Yoga a course in miracles of peaceful meditation, relaxing stretches and trips to the emergency room. Wait, emergency room? Just as with any other activity people can suffer injuries from yoga. Yoga injuries are most commonly mild muscle strains, but torn tendons and severe back injuries have been known to occur. Teachers need to think about yoga student safety when preparing for classes and during classes.
Too much too soon
Students who attempt moves they aren’t ready for are more likely to suffer injury. Simply advertising a class as “intermediate” or “advanced” rarely provides enough detail for students to be able to select classes of the appropriate skill level. Requiring students to complete a beginner class under each program or teacher is the safest approach because it allows the teacher to be sure of the student’s skill level before advancing. Teachers also need to remind themselves to teach the students in the room, not to try to teach to a set curriculum. All students advance at different rates. Students who aren’t advancing as fast as other students shouldn’t be encouraged to try to keep up but should instead be encouraged to work at their own level.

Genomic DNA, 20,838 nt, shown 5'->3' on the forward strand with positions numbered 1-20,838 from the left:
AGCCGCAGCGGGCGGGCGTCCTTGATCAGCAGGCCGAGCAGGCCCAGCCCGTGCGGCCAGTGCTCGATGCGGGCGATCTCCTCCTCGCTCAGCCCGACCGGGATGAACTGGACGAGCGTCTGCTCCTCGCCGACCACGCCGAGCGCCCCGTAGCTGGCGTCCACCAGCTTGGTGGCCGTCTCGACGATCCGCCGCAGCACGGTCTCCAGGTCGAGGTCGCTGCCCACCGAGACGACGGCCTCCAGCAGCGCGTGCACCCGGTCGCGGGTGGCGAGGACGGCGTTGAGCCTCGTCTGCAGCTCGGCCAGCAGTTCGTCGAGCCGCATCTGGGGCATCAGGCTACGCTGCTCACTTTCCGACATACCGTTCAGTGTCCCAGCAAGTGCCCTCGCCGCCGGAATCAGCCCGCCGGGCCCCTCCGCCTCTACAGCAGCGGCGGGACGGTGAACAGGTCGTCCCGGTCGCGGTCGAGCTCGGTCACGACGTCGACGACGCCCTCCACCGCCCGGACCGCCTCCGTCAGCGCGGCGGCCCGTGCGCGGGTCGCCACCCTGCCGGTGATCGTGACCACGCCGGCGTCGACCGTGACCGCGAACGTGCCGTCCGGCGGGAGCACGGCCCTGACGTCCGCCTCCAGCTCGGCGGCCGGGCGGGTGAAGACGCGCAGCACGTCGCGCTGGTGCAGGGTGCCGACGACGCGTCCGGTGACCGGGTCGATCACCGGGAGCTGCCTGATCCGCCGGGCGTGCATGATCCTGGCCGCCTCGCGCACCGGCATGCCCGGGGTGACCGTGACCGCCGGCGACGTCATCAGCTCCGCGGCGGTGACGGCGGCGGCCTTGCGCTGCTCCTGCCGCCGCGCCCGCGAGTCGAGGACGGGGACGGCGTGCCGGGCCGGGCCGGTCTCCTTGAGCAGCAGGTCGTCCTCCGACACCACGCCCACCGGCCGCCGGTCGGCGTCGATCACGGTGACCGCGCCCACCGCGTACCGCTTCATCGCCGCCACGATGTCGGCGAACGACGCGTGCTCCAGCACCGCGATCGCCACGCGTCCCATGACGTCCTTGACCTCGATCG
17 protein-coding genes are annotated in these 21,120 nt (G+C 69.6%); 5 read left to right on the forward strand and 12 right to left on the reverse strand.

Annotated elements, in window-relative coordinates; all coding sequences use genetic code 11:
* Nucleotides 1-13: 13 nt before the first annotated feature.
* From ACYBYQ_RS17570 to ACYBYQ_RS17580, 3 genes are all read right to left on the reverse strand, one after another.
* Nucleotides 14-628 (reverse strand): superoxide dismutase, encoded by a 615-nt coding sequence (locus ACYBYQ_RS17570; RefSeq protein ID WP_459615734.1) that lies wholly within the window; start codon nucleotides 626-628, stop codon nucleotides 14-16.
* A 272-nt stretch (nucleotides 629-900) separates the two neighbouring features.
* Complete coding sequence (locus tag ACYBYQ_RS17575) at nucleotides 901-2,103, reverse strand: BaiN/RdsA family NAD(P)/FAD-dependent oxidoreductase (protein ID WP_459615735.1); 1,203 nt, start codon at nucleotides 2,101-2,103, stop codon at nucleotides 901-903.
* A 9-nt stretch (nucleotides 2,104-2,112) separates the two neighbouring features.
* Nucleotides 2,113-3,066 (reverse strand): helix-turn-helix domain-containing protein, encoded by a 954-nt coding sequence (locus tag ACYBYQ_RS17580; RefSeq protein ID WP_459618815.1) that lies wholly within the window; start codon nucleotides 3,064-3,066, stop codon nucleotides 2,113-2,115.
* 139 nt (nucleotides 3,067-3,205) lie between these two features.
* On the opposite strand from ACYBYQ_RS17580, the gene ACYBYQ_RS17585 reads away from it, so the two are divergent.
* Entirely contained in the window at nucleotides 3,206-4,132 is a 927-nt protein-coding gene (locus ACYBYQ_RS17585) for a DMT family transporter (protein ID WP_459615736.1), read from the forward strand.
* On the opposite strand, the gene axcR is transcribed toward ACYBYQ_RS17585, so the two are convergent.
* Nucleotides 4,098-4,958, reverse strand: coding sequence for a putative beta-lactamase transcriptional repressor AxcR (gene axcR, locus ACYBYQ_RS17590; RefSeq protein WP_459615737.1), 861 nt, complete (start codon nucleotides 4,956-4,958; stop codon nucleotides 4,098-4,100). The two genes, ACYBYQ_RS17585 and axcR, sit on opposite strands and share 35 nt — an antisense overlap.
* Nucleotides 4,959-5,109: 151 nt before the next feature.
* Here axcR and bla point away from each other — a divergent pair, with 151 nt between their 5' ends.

A common cause of injury is competitiveness. Students in group class may try to out-do each other or show off for the teacher or another student and go too far. The teacher should try to promote a non-competitive environment by emphasizing the non-violent, self-honest meditative nature of yoga. Students should be instructed to listen to their bodies and to not push beyond their limits- if it hurts don’t do it cannot be emphasized enough. Teachers can remind students that striving for excessive flexibility is neither necessary nor healthy. Excessively flexible joints are unstable joints and unstable joints are injuries waiting to happen.
Some yoga poses will aggravate prior injuries. Teachers should ask students about bad backs, rotator cuff tears, tendonitis, and arthritic joints. Poses may need to be modified or skipped by some people. When it comes to prior injuries, however, the basic mantra if it hurts don’t do it isn’t enough to ensure yoga student safety. People with uncontrolled high blood pressure should avoid all inverted poses- strokes have been triggered by the sudden elevation of pressure in the head caused by inverted poses. If the teacher is unsure about how a particular injury might respond to yoga poses, referral of the student to a physical therapist or to a different teacher or even a different style of yoga might be best. Some organizations that certify yoga instructors have begun educational programs about the impact of yoga on various injuries. Teachers may want to look into such programs if they haven’t already.
Using incorrect technique can of course stress the body and cause injury. The teacher can easily intervene here by emphasizing the correct technique and helping students to learn it. Students should be reminded of the correct technique for moving into and out of poses- collapsing suddenly out of poses, or aggressively springing into a pose, are common causes of injury. Of course it helps if the teacher knows the correct techniques. Even if a teacher has been practicing and teaching yoga for some time it is a good idea to attend a certification program.